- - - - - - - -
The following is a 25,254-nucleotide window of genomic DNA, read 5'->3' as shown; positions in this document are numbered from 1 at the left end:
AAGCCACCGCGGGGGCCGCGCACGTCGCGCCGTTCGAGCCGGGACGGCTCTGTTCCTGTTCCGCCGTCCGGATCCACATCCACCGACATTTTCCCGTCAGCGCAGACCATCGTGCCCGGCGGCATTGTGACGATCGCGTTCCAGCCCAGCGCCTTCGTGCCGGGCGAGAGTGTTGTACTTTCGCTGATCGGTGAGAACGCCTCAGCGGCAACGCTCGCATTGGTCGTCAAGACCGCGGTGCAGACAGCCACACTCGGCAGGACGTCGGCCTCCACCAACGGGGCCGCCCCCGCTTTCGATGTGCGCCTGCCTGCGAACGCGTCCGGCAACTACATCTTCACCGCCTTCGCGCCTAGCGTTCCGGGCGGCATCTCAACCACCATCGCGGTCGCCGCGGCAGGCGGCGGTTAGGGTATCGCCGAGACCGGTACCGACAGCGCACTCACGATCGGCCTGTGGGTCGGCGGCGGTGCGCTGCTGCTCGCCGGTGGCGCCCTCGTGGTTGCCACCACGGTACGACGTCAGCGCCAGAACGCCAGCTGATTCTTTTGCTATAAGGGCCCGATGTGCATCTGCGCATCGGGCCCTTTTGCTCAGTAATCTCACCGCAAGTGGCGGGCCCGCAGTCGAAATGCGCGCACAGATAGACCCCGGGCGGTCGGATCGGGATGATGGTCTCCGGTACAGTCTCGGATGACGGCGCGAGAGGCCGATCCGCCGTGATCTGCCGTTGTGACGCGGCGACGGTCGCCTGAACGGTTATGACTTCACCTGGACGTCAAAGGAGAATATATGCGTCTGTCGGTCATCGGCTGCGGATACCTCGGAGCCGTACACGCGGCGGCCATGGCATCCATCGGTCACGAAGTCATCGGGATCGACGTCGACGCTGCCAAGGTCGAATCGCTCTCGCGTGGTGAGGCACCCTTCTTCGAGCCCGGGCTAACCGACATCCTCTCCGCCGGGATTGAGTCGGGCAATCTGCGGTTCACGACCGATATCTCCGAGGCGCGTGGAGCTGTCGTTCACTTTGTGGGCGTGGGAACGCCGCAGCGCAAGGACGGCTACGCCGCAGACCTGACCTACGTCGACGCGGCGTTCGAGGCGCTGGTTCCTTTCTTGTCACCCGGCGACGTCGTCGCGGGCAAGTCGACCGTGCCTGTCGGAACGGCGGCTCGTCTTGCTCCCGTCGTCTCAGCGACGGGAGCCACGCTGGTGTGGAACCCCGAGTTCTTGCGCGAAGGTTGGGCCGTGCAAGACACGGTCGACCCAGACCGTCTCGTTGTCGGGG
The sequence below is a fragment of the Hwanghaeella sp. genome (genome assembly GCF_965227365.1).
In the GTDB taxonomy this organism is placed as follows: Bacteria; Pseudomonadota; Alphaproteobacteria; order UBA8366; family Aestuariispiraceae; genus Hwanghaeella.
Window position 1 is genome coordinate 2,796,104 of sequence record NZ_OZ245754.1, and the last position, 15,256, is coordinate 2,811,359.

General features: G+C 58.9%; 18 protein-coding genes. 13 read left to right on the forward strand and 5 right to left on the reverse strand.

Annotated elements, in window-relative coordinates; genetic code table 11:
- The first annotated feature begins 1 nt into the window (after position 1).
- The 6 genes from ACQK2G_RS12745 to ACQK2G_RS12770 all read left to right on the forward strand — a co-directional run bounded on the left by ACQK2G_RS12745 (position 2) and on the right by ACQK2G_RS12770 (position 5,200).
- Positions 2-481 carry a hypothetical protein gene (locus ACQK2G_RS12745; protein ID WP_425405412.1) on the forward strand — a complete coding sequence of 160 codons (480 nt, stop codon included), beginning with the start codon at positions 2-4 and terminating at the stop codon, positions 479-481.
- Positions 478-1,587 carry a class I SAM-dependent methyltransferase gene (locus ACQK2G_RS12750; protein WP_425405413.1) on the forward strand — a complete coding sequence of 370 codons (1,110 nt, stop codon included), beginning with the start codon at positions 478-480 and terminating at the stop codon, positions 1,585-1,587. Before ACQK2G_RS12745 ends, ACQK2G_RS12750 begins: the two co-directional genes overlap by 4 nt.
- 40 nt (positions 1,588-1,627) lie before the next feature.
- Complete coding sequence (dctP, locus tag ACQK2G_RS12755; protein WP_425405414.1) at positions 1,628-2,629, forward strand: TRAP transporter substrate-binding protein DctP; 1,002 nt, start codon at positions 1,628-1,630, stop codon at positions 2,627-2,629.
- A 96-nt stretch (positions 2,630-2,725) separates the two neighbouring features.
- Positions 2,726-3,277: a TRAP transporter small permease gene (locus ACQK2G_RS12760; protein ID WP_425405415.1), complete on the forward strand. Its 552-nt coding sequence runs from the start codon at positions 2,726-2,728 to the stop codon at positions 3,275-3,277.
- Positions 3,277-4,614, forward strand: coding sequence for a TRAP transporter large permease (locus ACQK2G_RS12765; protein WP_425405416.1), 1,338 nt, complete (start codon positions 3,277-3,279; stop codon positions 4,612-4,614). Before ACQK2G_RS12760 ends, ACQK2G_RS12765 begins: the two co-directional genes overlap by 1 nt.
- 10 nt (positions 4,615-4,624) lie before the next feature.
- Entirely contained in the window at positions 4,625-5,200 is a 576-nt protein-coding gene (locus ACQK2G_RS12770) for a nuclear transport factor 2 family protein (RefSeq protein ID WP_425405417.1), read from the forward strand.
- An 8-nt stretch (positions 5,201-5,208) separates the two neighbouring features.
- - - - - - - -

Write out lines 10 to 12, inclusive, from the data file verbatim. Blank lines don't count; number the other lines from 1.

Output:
- Positions 2-481 carry a hypothetical protein gene (locus ACQK2G_RS12745; protein ID WP_425405412.1) on the forward strand — a complete coding sequence of 160 codons (480 nt, stop codon included), beginning with the start codon at positions 2-4 and terminating at the stop codon, positions 479-481.
- Positions 478-1,587 carry a class I SAM-dependent methyltransferase gene (locus ACQK2G_RS12750; protein WP_425405413.1) on the forward strand — a complete coding sequence of 370 codons (1,110 nt, stop codon included), beginning with the start codon at positions 478-480 and terminating at the stop codon, positions 1,585-1,587. Before ACQK2G_RS12745 ends, ACQK2G_RS12750 begins: the two co-directional genes overlap by 4 nt.
- 40 nt (positions 1,588-1,627) lie before the next feature.